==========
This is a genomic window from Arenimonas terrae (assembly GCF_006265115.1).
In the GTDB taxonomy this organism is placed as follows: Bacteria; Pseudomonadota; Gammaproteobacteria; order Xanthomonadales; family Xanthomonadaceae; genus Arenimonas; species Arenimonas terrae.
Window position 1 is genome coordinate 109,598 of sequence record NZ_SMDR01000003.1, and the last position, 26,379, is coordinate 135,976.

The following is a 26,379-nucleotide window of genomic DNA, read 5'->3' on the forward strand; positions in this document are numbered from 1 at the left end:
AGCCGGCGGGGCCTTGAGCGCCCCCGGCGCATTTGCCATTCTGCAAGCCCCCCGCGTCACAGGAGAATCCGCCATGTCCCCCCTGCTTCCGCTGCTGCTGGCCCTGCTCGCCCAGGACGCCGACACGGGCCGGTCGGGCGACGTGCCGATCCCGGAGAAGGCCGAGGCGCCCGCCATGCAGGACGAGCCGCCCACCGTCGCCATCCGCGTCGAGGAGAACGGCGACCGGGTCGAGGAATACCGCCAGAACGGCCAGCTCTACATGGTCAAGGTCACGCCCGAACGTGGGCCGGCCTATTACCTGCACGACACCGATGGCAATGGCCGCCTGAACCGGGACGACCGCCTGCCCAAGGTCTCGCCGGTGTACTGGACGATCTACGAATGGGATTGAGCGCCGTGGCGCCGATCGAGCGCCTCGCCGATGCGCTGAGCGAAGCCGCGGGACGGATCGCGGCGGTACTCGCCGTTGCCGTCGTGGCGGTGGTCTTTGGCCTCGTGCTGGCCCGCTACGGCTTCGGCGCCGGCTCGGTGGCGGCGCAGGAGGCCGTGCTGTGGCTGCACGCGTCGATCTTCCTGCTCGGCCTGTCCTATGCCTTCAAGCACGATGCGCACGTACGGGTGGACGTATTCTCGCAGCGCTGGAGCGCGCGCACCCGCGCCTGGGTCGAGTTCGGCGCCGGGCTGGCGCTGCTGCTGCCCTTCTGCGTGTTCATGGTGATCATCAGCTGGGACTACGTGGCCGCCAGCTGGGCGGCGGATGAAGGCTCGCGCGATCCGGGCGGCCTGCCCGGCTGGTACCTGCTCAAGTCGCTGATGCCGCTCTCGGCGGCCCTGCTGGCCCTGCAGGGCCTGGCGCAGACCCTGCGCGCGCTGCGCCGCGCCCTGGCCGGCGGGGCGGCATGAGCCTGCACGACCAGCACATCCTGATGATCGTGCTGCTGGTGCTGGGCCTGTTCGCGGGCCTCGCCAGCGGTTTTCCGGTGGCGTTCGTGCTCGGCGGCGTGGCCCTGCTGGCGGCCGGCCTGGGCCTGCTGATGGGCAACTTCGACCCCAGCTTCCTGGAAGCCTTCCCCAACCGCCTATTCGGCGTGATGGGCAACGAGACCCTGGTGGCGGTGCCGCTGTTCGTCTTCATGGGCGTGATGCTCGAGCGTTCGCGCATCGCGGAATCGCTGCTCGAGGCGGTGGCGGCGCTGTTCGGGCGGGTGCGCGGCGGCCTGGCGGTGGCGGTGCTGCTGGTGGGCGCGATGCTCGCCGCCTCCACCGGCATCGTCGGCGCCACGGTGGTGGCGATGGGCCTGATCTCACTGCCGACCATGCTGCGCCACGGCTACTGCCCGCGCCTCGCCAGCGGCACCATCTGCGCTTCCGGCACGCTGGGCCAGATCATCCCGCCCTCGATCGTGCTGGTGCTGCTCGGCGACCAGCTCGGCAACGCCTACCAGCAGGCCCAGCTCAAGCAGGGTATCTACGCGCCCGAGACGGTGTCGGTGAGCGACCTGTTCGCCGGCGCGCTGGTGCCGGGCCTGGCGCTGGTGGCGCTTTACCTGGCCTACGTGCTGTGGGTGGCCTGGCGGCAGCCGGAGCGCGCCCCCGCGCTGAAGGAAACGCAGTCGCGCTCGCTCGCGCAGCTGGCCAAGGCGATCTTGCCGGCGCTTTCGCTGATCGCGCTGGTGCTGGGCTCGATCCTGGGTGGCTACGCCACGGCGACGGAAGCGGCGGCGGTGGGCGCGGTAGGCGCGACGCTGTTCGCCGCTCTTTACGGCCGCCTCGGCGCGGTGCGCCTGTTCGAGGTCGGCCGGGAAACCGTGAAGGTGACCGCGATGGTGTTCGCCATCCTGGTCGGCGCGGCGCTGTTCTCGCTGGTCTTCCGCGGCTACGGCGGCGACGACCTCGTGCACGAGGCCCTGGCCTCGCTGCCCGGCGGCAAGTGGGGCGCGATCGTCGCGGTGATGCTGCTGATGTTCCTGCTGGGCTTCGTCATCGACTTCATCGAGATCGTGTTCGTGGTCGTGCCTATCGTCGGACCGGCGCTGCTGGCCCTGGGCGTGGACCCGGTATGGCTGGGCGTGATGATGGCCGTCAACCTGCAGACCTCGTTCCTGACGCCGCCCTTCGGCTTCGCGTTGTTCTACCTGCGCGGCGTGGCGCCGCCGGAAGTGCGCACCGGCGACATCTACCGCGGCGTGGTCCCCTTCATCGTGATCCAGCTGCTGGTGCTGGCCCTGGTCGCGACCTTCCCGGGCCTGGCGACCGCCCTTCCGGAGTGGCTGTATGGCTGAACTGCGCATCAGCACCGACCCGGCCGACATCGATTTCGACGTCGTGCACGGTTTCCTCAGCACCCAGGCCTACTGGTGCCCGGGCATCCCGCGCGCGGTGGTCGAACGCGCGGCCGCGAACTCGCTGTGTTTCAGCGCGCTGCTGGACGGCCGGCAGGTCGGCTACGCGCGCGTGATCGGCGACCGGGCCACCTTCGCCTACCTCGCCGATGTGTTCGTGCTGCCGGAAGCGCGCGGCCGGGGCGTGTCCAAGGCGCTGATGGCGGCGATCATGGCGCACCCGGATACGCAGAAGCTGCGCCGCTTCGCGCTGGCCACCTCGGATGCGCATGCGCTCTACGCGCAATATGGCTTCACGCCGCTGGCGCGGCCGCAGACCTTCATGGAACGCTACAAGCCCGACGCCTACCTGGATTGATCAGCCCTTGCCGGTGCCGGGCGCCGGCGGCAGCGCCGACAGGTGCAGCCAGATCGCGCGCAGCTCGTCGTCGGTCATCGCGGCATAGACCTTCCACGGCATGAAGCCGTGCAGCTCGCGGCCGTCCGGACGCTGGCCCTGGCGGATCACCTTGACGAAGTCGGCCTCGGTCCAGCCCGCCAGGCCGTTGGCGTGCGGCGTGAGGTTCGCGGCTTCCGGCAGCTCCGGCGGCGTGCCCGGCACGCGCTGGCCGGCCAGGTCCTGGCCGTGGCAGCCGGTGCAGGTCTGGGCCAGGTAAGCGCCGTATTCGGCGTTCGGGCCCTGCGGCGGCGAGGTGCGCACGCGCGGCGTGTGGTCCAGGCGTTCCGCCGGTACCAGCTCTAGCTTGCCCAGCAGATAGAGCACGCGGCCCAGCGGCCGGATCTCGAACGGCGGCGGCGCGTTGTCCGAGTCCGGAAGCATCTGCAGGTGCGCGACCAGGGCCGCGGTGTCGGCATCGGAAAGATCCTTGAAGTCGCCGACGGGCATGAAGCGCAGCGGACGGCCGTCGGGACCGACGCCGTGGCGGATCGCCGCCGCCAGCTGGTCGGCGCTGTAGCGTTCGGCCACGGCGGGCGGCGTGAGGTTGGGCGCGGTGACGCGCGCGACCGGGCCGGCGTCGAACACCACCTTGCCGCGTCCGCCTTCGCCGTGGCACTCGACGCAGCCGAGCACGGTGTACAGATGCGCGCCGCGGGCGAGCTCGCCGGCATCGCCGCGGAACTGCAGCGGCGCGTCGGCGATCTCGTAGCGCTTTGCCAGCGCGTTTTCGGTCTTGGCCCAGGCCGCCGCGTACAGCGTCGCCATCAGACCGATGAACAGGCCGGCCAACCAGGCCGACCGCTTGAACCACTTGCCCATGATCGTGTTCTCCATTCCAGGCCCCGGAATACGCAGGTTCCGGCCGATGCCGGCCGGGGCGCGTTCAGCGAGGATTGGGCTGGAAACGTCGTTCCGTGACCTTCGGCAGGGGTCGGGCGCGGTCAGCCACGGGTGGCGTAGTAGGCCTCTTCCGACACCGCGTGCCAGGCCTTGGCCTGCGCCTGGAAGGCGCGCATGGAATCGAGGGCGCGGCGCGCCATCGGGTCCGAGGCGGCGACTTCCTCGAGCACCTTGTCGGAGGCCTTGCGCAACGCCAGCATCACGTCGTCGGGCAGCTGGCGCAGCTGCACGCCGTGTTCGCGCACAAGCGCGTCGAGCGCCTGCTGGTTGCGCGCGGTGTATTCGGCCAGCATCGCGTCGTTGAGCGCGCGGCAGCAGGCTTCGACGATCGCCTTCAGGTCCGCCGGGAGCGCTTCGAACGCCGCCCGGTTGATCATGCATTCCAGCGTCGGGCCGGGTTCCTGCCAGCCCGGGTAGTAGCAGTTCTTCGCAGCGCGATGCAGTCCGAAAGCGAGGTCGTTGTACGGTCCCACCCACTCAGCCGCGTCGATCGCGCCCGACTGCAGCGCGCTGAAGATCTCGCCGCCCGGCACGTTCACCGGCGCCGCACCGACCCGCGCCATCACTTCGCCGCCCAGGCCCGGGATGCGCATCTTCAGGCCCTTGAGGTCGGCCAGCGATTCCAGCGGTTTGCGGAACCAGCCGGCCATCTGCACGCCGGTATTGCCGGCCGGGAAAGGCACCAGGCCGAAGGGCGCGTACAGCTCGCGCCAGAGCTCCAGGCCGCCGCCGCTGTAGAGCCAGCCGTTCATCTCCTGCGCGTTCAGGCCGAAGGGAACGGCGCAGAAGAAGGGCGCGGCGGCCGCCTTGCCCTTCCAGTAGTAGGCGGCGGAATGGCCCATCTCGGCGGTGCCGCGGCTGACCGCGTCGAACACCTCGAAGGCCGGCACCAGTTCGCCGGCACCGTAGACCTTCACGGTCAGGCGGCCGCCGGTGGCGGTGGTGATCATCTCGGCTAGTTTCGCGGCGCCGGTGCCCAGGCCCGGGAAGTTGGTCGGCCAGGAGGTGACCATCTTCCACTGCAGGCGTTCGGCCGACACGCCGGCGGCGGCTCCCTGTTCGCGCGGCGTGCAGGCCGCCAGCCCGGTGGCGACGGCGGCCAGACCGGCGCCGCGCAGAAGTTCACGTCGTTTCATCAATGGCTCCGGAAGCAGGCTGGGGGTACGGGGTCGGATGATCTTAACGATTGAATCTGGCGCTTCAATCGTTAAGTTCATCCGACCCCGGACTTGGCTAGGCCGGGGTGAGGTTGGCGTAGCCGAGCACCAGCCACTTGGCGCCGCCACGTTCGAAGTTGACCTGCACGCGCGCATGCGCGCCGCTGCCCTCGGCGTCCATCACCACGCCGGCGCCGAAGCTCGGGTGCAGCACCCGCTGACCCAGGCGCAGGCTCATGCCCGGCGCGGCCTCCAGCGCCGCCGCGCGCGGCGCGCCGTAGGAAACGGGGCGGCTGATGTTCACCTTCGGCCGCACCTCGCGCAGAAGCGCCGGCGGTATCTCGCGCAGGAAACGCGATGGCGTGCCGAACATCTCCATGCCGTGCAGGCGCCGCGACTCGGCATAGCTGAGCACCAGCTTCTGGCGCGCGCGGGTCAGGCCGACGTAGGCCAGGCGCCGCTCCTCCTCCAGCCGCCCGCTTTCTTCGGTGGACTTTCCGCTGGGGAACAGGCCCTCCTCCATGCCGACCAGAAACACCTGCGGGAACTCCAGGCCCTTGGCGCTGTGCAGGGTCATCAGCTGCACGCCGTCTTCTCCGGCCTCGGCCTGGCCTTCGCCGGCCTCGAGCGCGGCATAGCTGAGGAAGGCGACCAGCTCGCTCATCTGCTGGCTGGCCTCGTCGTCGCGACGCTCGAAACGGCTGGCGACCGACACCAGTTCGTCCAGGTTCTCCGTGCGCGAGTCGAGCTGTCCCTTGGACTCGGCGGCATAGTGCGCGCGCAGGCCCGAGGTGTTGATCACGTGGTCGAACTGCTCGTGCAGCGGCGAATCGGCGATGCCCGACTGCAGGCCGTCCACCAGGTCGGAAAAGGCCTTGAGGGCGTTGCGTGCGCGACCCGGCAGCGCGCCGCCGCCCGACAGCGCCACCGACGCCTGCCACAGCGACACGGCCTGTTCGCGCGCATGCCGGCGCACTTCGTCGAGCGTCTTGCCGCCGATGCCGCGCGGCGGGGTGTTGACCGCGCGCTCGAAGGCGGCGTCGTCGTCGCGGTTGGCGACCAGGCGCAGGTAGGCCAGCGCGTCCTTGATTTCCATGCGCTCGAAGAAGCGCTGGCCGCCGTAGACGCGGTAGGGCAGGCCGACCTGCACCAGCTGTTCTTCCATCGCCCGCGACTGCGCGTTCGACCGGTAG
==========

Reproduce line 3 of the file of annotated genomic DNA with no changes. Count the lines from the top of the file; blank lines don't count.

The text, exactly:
Window position 1 is genome coordinate 109,598 of sequence record NZ_SMDR01000003.1, and the last position, 26,379, is coordinate 135,976.